The sales success of Cabot's habanero and chipotle natural cheddars underscores another flavor trend in the cheese category: Hispanic-style cheeses. "We believe we'll continue to see a pronounced growth in Hispanic cheese variety-types," says O'Connor, noting that U.S. Census Bureau statistics show Hispanics comprise the largest minority group with a population expected to grow another 50 percent by 2020. "This high immigration will encourage Hispanic cheese production and as this population assimilates we'll see some of these cheese varieties become accepted as mainstream products in the marketplace."
California, home to one the nation's largest Hispanic populations, has certainly been impacted by such ethnic influences. "We have the largest Hispanic cheesemaking industry in the United States," says Fletcher. "It's an important part of our business."
In addition to ingredient combinations and interest in ethnic-style cheeses, more gourmet cheeses are emerging as well, both in mainstream supermarkets and specialty stores. For instance, Cappiello Cheese, Schenectady, N.Y., has expanded distribution of its hand-braided specialty mozzarella and is developing a scamorze variety, a blend of mozzarella and provolone that is aged 90 days.
Washed-rind cheeses, not really on the consumer radar a few years ago, are also coming on strong lately. WMMB rated washed-rind cheeses— with rinds washed and rubbed with flavorful ingredients such as cocoa, cinnamon, smoked paprika, cumin and coriander — as an emerging variety worth watching in a recent trend report.
BelGioioso recently introduced a washed-rind cheese called Italico™. "The development occurred because our cheesemakers felt they could produce an outstanding artisan cheese and our sales team indicated there is a market for this product," says Wichlacz. BelGioioso's Italico is surface-ripened cheese with a minimum age of 2 months and is available in 10-pound blocks, 5-pound half blocks and random-weight retail cuts.
Organic cheeses, which have a bit of buzz around them, are slowly entering the marketplace as well, but mostly at specialty stores and in the organic sections of mainstream supermarkets. "We're seeing more, but it's still very small," reports Fletcher, adding that hotter areas of development, at least in California, include original, artisanal and farmstead cheeses.
Value Added, Convenience Driven
All the activity in the highly flavored cheese segment doesn't mean, of course, that the other recent trend of note in the category has abated. Convenience-oriented products and packaging, which were big drivers in this category for a good part of the 1990s, continue to play a role in new product development.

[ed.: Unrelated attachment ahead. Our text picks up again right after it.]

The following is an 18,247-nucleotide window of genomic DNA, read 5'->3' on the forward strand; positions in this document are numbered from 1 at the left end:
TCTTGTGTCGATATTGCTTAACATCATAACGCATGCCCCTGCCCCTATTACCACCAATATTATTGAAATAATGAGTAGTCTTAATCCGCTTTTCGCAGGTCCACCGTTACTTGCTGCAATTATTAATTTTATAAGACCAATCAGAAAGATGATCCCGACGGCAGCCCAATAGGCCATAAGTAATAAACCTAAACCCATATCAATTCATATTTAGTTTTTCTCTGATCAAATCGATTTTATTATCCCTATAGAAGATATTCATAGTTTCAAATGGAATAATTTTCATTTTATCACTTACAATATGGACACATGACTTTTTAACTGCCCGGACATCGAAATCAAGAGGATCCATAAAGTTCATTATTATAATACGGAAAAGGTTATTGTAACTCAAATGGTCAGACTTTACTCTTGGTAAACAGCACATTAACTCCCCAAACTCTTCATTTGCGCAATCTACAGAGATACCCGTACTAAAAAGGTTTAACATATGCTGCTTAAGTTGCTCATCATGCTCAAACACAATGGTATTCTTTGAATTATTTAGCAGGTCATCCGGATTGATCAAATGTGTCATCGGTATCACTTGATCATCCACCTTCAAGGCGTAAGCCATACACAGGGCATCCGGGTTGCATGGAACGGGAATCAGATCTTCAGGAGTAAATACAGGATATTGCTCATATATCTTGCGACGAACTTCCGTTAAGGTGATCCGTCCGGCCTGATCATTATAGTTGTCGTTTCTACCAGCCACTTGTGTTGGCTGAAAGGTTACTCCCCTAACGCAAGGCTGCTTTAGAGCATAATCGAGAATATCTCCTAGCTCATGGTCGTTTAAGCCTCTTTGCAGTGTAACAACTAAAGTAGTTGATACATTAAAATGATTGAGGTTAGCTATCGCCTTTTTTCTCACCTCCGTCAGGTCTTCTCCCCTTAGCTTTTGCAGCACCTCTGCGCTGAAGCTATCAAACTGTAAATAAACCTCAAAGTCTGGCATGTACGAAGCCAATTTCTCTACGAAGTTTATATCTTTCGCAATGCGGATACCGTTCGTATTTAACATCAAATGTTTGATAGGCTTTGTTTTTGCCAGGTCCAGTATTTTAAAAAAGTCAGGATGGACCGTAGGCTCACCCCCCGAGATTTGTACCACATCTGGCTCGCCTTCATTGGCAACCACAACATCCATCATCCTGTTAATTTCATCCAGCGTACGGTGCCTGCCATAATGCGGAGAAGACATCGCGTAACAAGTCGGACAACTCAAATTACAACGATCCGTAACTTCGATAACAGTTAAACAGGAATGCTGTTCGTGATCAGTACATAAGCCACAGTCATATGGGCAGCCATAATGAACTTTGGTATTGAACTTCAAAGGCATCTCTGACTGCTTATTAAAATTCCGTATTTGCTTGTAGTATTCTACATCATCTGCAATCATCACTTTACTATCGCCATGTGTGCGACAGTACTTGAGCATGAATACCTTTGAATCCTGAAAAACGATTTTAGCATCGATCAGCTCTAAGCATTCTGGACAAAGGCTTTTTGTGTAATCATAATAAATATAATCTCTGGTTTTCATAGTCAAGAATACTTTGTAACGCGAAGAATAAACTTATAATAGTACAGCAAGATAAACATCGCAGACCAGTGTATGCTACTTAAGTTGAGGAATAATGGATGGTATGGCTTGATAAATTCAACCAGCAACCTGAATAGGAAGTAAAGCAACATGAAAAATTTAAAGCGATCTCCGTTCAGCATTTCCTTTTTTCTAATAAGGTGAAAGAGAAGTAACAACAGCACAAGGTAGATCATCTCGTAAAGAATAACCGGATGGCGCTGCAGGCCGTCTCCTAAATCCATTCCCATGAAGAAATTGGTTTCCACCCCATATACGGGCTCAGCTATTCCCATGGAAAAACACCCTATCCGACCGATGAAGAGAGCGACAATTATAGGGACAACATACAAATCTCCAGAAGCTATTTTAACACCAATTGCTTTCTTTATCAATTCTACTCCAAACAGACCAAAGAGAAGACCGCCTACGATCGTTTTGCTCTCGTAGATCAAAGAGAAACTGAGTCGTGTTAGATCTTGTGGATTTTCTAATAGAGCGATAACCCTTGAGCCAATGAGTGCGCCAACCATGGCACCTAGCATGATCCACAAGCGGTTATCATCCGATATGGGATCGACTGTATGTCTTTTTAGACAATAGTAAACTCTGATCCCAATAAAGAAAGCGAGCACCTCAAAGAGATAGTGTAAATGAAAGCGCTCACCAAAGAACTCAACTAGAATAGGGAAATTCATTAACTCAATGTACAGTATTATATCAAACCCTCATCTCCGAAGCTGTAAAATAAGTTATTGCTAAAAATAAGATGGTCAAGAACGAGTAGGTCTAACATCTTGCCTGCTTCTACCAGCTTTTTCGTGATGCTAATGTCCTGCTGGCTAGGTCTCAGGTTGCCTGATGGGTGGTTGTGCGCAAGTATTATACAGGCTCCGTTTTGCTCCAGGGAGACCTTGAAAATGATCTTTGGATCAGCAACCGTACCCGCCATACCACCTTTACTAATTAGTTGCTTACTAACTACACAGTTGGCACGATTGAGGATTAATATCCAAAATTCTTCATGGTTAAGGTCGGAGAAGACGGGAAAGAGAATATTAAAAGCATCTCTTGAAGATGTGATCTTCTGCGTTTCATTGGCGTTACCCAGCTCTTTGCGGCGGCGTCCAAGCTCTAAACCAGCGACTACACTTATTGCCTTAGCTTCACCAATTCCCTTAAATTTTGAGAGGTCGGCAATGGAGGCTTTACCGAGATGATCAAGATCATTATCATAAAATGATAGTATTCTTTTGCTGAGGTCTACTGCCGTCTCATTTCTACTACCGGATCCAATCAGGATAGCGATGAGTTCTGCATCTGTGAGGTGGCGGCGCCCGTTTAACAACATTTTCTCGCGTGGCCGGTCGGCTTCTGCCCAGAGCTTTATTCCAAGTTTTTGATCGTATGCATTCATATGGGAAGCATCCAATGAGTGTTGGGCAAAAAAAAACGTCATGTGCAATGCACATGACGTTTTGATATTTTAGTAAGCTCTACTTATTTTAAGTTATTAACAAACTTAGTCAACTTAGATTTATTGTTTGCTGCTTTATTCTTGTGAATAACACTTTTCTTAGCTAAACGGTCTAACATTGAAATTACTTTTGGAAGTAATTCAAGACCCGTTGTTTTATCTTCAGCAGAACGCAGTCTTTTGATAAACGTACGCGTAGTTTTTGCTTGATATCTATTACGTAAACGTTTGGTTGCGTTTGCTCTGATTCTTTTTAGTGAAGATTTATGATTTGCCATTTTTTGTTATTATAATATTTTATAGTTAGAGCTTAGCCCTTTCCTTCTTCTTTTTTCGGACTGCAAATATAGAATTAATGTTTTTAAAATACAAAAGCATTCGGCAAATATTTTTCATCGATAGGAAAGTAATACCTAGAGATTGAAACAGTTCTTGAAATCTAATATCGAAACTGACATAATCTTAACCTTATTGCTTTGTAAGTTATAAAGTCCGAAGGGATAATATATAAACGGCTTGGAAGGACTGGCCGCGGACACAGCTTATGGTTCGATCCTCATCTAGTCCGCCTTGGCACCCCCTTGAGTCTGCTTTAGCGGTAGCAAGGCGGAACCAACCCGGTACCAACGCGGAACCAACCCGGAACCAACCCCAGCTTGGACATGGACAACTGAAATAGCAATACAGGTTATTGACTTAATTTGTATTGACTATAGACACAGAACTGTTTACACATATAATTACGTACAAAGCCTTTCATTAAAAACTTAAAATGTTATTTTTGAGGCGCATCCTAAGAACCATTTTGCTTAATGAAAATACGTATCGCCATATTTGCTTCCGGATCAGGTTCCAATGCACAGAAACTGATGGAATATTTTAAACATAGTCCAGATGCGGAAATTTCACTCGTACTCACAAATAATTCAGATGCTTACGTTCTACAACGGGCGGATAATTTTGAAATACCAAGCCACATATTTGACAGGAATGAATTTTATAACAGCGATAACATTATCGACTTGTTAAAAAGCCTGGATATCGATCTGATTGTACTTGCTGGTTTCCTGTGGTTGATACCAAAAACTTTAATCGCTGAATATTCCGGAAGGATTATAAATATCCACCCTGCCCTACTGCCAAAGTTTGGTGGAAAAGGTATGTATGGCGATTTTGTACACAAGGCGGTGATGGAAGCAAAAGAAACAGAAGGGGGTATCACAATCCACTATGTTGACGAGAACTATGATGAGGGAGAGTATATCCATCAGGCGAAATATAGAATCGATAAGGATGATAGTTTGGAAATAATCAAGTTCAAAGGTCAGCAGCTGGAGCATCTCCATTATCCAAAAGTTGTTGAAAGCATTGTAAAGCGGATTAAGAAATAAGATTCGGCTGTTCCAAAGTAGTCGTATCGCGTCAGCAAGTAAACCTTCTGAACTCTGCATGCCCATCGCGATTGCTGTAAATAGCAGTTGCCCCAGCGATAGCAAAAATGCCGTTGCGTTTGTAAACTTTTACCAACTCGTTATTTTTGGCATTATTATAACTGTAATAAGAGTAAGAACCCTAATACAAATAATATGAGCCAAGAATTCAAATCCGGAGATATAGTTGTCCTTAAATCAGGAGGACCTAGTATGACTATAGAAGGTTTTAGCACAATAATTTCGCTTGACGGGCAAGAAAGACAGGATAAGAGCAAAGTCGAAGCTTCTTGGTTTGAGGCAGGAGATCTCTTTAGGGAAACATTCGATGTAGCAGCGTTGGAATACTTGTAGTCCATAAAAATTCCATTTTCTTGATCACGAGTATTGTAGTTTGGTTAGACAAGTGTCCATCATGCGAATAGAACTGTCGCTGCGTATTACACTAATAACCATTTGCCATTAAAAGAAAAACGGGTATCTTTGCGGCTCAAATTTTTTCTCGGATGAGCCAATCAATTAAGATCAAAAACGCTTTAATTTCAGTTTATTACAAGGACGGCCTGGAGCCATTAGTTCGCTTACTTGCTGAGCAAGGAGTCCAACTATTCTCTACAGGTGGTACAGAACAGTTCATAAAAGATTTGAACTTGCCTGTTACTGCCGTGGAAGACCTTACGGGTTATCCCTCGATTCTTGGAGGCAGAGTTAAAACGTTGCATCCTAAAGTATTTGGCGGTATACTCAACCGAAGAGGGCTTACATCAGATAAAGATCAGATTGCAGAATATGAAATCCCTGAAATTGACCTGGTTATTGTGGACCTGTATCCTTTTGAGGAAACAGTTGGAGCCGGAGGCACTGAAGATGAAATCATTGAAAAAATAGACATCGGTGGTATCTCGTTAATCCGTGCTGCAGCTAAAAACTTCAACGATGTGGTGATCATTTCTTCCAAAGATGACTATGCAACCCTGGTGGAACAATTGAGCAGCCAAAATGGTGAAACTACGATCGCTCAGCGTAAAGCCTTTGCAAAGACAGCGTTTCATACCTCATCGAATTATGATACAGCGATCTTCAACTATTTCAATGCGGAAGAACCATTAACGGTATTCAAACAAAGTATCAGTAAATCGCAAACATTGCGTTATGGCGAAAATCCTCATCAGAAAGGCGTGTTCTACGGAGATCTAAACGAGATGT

Tillamook, for instance, has made addressing customer demands for simple-to-use, lifestyle oriented products a priority. "In 2003 our new cheese products were mainly focused on convenience; offering products that fit our consumers' busy lifestyle," says Dinsdale. "Next to quality, taste and consistency, convenience is probably one of our consumers' key purchasing factors. Our sales growth of sliced cheese and shreds seem to confirm this."
Tillamook introduced four new shredded products last year, including a new 8-ounce fancy medium shredded cheddar cheese and three new 8-ounce shredded blends— Mexican, Queso and Italian. Late last year, the company also rolled out Tilla-Moos™, individually wrapped single-serving portions of cheese sold in 10-pack resealable bags called Pack-it-Pals™ for the snack category.
As the Tilla-Moos launch demonstrates, the latest area of innovation in convenience-inspired packaging has been the move to on-the-go portions. Beyond traditional mozzarella string cheese, there have been a host of new types of snacking cheeses. Sorrento Lactalis, Buffalo, N.Y., recently launched Shapesters®, natural mild cheddar cheese molded into sea- and space-theme shapes.
Northfield, Ill.-based Kraft Foods Co. has also placed renewed emphasis on snacking cheeses, both for kids and adults. Last year, Kraft unveiled its Cracker Cuts, pre-cut slices of cracker-sized cheeses designed to fit perfectly atop a traditional cracker, a follow-up to its other relatively recent launch, Kraft RipUms, geared to youngsters.
Saputo Cheese USA Inc., Lincolnshire, Ill., a longtime leader in string cheese, launched two new snacking cheese products: a Frigo Cheese Heads string cheese variety pack, a 24-count package with three varieties, and Frigo® Cheese Heads Mini-Bars, available in mild cheddar and colby jack. "Mini-Bars are 3/4-ounce portions of America's favorite cheeses and were developed to capture snackers looking for additional portable cheese snack options," explains Steve Josen, vice president of marketing.
Convenience and value extend beyond product forms to packaging features. Today, thanks to innovations in the 1990s, reclosable flexible packages for shredded and pre-sliced cheeses are almost standard, whether the design includes zippers, sliders or press-to-close tops. Some brands are still perfecting their easy-to-open features; Kraft, for example, retooled its natural shredded cheese packages last year to include user-friendly FreshSlide™ zippers and flagged the packages as "Easier to reseal."